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The Federal Election Commission last week approved a final rule setting out the sponsorship disclaimer requirements for political advertising. The Commission’s Internet Immunity Rules have not changed since 2006, leaving advertisers and platforms of political advertising uncertain about how the rules apply to evolving technology.FEC A review is underway and seeking public comment on whether additional rules are needed to regulate social media influencers, boosted advertising, and other forms of digital advertising.
Modernization of technology. The rules approved this week incorporate the changes we first wrote in 2018.
website It also applies to paid advertising through other digital platforms such as social media, mobile apps and streaming sites. This modernizes the rules to accommodate new technologies and is consistent with what has become common practice across major social media platforms and online advertising networks.
Format standards for digital advertising disclaimers. The adopted regulations also specify new standards for how disclaimers must be formatted in Internet-based advertising. Historically, online advertising disclaimers were simply required to be “clear and conspicuous,” leaving considerable room for interpretation. The new rules clarify format requirements for digital advertising and bring existing requirements for print, radio and television communications into line with their Internet-based counterparts. For example, disclaimers in paid online video ads (such as those shown on television) should be clearly readable by the recipient of the ad without action, and should have a reasonable amount of space between the background and the disclaimer text. Color contrast should be used and visible. for at least 4 seconds. However, the Commission clarified that the requirement that candidates identify themselves and approve messages (the so-called Standby Her Your Advertising Requirement) applies only to television and radio advertising.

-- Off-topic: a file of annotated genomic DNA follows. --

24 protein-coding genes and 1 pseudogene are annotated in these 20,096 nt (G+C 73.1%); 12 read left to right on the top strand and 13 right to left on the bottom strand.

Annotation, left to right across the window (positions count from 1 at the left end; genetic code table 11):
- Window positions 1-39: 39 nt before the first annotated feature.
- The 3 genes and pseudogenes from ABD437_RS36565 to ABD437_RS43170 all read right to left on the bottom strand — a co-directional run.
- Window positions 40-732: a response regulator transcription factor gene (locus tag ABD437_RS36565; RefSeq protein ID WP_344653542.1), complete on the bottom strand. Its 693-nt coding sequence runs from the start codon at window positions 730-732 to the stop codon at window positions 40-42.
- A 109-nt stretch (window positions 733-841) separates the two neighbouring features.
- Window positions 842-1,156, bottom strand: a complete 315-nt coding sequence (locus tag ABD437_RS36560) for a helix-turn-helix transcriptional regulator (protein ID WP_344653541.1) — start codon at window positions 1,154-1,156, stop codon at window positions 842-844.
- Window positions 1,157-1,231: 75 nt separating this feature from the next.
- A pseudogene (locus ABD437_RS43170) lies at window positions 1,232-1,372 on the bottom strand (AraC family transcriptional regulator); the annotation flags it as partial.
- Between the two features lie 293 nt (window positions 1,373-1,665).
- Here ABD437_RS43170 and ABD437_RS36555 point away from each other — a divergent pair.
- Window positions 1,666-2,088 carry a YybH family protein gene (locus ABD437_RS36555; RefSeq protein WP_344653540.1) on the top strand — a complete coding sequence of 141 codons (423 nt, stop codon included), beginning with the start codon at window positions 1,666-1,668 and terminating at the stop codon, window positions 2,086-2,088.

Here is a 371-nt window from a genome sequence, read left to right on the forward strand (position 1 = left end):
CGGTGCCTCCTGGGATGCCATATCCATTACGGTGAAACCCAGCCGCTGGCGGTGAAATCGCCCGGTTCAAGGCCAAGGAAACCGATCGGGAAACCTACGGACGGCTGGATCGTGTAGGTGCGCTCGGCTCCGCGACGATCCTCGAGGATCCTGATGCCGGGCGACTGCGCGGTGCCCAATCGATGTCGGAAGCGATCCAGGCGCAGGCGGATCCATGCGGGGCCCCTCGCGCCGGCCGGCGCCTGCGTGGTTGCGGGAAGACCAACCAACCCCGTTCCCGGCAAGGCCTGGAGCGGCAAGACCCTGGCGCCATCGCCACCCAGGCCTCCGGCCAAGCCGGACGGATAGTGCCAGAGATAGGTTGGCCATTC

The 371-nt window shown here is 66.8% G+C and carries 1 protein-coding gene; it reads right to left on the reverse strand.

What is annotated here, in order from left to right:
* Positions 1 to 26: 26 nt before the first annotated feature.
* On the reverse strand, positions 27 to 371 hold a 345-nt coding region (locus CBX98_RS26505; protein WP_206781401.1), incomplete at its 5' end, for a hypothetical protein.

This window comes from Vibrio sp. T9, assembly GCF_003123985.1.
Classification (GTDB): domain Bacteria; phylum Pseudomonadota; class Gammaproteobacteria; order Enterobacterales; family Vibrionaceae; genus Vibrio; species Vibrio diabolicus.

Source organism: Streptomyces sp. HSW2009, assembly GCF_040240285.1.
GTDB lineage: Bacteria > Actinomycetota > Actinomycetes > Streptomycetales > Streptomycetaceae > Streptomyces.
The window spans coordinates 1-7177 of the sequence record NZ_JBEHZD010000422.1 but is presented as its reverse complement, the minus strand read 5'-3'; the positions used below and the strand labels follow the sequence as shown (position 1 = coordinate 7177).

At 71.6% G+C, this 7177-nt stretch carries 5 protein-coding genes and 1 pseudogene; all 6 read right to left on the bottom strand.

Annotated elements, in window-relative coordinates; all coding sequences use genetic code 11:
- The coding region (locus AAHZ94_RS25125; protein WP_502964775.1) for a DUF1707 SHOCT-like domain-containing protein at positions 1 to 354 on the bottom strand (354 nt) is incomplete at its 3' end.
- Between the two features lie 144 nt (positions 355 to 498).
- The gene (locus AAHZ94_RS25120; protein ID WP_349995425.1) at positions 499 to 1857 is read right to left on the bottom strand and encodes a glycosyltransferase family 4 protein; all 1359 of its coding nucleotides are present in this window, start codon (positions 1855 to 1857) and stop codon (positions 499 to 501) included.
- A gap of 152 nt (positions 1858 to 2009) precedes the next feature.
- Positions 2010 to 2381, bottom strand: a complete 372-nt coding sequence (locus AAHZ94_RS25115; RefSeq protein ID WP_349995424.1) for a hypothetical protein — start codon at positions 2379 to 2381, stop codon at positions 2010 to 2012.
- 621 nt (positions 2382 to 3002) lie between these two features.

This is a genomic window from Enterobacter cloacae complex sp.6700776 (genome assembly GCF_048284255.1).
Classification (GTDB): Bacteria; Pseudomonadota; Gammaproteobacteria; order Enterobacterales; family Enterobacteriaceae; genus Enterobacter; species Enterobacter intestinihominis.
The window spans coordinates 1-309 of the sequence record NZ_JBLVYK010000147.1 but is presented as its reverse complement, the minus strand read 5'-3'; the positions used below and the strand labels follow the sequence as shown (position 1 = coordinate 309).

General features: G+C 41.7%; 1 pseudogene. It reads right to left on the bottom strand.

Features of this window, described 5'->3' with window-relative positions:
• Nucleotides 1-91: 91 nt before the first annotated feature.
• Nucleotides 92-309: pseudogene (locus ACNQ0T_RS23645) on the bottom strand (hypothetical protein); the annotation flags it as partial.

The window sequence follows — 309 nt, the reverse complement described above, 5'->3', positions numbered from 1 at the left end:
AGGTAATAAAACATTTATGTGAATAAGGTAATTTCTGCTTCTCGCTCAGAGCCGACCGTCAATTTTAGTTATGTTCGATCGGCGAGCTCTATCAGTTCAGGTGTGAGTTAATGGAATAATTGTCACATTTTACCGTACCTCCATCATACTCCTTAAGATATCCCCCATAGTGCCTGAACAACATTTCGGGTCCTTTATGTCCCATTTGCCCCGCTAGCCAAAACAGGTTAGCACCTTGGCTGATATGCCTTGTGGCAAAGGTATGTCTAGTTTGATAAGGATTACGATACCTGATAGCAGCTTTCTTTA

Omission of the small advertising disclaimer.A disclaimer should usually include the name of the person who paid for the ad. A person’s phone number, address, or URL. A statement, if applicable, whether the correspondence was approved by the candidate or by the candidate’s committee. However, recognizing that online ad formats vary widely and may have size and character limitations, the new rules will not allow you to provide a full disclaimer if you are unable to provide a full disclaimer, or if your ad represents more than 25% of your ad. allows alternative “adapted disclaimers”. An “adapted disclaimer” requires only the identification of the person who paid for the communication by a commonly understood abbreviation or acronym, and links or other mechanisms leading the viewer directly to the full disclaimer Accompanied by This should be a welcome relief to advertisers using small digital ads and those selling those platforms. Notably, the committee chose not to specify how his 25% is measured (i.e. pixels, seconds, characters, etc.), so the rules can remain flexible as new technologies are developed.
Issues still under consideration
The rulemaking did not mark the end of the FEC’s consideration of digital political advertising. The committee next asked for public comment on whether the disclaimer was necessary in three specific circumstances.
- social media influencers or other persons who are paid to create or generate content that contains explicit endorsements or solicitations for donations on third-party websites, mobile apps, digital devices, or advertising platforms; if it appears. This seems to cover situations where there are production costs but no payment. Arrangement Advertisements, such as ads placed for free on YouTube or an influencer’s social media account;
- Payments made directly to a website, digital device, mobile app, or advertising platform to “boost” content with explicit endorsements or solicitations for donations to increase distribution or visibility of the content.When
- To republish content that contains explicit endorsements or to increase distribution or visibility of that content on a third-party website, digital device, mobile app, or advertising platform If you receive a reward for
A final note: Many states and local governments impose their own rules for political advertising related to non-federal elections or issues. These rules vary widely by jurisdiction, and many are broader than the FEC rules approved last week.
* We would like to thank Maxwell Weiss, Associate in Venable’s Washington, DC office, for writing this article.
The content of this article is intended to provide a general guide on the subject. You should seek professional advice for your particular situation.
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